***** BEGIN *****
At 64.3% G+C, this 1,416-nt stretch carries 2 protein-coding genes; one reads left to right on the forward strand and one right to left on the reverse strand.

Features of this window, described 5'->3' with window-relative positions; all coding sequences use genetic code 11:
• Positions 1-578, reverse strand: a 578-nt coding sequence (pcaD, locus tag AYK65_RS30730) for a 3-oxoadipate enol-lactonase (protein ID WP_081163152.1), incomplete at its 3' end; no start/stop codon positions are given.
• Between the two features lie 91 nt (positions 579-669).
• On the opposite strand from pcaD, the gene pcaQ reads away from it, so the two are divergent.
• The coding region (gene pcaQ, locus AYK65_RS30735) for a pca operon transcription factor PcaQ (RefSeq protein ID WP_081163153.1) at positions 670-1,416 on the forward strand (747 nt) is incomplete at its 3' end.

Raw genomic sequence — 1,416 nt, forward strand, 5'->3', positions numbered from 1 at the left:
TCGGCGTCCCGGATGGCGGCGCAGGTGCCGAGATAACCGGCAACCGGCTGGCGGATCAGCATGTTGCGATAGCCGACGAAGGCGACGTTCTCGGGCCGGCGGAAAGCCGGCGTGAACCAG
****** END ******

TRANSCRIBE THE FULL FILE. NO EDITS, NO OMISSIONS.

At 64.3% G+C, this 1,416-nt stretch carries 2 protein-coding genes; one reads left to right on the forward strand and one right to left on the reverse strand.

Features of this window, described 5'->3' with window-relative positions; all coding sequences use genetic code 11:
• Positions 1-578, reverse strand: a 578-nt coding sequence (pcaD, locus tag AYK65_RS30730) for a 3-oxoadipate enol-lactonase (protein ID WP_081163152.1), incomplete at its 3' end; no start/stop codon positions are given.
• Between the two features lie 91 nt (positions 579-669).
• On the opposite strand from pcaD, the gene pcaQ reads away from it, so the two are divergent.
• The coding region (gene pcaQ, locus AYK65_RS30735) for a pca operon transcription factor PcaQ (RefSeq protein ID WP_081163153.1) at positions 670-1,416 on the forward strand (747 nt) is incomplete at its 3' end.

Raw genomic sequence — 1,416 nt, forward strand, 5'->3', positions numbered from 1 at the left:
TCGGCGTCCCGGATGGCGGCGCAGGTGCCGAGATAACCGGCAACCGGCTGGCGGATCAGCATGTTGCGATAGCCGACGAAGGCGACGTTCTCGGGCCGGCGGAAAGCCGGCGTGAACCAG